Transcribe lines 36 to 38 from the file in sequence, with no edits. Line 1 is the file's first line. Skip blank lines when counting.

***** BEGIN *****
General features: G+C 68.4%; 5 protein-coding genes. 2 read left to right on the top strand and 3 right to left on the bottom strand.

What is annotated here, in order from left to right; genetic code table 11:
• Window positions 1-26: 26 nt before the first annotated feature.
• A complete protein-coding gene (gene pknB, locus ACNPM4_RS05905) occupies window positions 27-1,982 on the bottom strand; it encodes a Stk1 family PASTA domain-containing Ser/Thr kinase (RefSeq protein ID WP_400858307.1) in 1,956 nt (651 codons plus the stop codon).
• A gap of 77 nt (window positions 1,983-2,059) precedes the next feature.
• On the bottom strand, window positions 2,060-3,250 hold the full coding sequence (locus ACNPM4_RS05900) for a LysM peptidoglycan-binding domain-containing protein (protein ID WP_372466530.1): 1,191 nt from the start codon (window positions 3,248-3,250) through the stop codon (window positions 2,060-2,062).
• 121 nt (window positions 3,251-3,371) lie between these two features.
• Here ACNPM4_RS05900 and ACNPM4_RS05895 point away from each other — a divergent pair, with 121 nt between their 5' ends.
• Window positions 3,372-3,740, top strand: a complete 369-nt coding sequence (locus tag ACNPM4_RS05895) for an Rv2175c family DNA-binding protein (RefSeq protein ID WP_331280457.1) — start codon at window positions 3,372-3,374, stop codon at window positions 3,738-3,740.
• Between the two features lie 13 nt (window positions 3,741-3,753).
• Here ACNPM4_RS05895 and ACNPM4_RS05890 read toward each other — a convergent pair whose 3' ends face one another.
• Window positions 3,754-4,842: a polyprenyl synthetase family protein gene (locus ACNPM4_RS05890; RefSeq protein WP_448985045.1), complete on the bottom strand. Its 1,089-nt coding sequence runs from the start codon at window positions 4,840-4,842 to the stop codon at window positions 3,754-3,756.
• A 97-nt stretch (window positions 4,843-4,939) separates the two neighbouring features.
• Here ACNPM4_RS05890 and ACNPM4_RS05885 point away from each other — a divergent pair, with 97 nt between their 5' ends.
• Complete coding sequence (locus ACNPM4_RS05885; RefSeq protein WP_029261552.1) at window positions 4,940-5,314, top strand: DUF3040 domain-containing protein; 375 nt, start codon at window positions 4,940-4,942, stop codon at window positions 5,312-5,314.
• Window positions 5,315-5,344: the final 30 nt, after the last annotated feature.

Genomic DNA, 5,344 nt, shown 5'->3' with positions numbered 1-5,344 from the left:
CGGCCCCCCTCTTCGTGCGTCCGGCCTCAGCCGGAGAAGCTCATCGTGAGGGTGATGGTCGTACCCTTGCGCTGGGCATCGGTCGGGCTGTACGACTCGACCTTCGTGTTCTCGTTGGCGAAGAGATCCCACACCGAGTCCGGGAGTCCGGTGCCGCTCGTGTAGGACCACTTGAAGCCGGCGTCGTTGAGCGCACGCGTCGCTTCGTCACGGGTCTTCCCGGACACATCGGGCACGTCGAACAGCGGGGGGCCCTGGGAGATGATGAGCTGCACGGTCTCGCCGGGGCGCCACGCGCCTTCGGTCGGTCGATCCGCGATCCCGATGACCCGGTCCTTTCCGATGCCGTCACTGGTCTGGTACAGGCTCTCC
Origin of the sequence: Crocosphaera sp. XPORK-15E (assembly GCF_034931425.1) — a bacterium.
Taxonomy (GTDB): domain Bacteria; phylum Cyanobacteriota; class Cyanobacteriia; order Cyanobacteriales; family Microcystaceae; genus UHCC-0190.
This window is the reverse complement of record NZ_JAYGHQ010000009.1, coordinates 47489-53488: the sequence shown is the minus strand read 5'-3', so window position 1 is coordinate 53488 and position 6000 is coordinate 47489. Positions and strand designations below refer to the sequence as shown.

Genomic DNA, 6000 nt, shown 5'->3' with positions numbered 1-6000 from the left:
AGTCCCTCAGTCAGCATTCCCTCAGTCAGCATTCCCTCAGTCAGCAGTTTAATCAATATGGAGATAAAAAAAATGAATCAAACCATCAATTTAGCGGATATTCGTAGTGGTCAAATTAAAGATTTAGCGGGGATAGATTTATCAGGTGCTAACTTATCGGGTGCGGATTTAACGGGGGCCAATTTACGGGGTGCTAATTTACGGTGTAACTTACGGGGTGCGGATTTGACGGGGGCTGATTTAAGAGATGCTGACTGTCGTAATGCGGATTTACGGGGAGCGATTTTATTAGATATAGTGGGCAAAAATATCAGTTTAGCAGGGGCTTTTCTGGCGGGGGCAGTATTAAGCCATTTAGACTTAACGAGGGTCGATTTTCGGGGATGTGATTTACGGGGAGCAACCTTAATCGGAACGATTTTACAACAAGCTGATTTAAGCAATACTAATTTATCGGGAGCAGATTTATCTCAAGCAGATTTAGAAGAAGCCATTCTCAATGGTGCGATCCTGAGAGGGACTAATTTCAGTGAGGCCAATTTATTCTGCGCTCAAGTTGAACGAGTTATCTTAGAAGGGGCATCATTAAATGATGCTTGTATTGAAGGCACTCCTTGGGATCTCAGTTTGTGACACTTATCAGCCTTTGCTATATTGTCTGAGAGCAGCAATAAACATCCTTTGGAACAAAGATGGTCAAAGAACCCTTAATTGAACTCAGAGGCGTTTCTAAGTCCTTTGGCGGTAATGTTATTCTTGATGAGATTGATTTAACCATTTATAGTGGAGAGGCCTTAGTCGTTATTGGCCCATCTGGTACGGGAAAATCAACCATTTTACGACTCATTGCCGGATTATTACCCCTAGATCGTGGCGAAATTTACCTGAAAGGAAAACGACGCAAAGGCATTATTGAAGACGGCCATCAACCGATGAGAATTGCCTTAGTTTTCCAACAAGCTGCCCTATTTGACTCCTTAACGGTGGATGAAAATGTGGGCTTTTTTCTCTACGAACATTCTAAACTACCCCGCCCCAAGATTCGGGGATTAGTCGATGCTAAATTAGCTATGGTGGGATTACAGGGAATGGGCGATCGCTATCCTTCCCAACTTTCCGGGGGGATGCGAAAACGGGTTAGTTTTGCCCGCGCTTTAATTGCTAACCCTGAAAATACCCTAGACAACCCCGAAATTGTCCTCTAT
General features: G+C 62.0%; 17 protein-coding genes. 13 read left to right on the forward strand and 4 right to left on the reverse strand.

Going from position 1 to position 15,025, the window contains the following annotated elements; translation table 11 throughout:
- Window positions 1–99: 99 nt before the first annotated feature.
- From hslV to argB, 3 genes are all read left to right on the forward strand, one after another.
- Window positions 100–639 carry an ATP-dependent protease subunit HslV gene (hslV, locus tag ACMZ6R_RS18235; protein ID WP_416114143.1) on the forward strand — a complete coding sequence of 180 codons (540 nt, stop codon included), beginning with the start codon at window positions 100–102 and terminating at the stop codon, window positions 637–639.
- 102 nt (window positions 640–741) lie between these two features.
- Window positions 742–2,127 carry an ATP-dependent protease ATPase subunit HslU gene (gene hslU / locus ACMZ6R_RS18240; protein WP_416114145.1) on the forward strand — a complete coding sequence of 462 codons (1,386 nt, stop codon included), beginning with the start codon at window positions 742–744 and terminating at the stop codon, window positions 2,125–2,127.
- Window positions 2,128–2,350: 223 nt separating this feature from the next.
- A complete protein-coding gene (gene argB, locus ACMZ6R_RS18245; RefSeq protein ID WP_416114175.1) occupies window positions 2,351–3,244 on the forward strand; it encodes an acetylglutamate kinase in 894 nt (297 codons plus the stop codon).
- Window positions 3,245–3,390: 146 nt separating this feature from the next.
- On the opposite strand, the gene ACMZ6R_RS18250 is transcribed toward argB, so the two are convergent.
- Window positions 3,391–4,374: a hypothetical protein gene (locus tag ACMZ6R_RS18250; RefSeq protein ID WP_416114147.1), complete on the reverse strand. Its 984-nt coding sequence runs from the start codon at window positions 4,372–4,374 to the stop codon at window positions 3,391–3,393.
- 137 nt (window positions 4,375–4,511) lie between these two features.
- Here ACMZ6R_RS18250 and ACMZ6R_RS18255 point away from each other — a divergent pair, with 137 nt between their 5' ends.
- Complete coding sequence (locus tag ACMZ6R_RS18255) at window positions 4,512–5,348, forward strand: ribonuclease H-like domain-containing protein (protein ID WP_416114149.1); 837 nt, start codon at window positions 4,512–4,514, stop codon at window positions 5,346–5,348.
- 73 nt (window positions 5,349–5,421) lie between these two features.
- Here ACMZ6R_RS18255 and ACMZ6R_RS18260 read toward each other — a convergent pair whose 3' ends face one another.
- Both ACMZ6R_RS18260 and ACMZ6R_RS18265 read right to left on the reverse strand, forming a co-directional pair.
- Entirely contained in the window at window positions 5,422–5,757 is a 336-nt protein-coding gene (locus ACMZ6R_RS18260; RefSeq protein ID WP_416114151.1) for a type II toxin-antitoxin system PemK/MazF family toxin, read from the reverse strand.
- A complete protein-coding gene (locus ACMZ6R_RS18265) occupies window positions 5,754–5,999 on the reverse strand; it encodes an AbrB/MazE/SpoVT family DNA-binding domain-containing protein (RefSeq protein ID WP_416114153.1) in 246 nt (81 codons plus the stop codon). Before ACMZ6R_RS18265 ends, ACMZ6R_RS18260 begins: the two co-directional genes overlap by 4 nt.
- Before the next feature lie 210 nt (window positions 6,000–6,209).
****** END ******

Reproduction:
- 137 nt (window positions 4,375–4,511) lie between these two features.
- Here ACMZ6R_RS18250 and ACMZ6R_RS18255 point away from each other — a divergent pair, with 137 nt between their 5' ends.
- Complete coding sequence (locus tag ACMZ6R_RS18255) at window positions 4,512–5,348, forward strand: ribonuclease H-like domain-containing protein (protein ID WP_416114149.1); 837 nt, start codon at window positions 4,512–4,514, stop codon at window positions 5,346–5,348.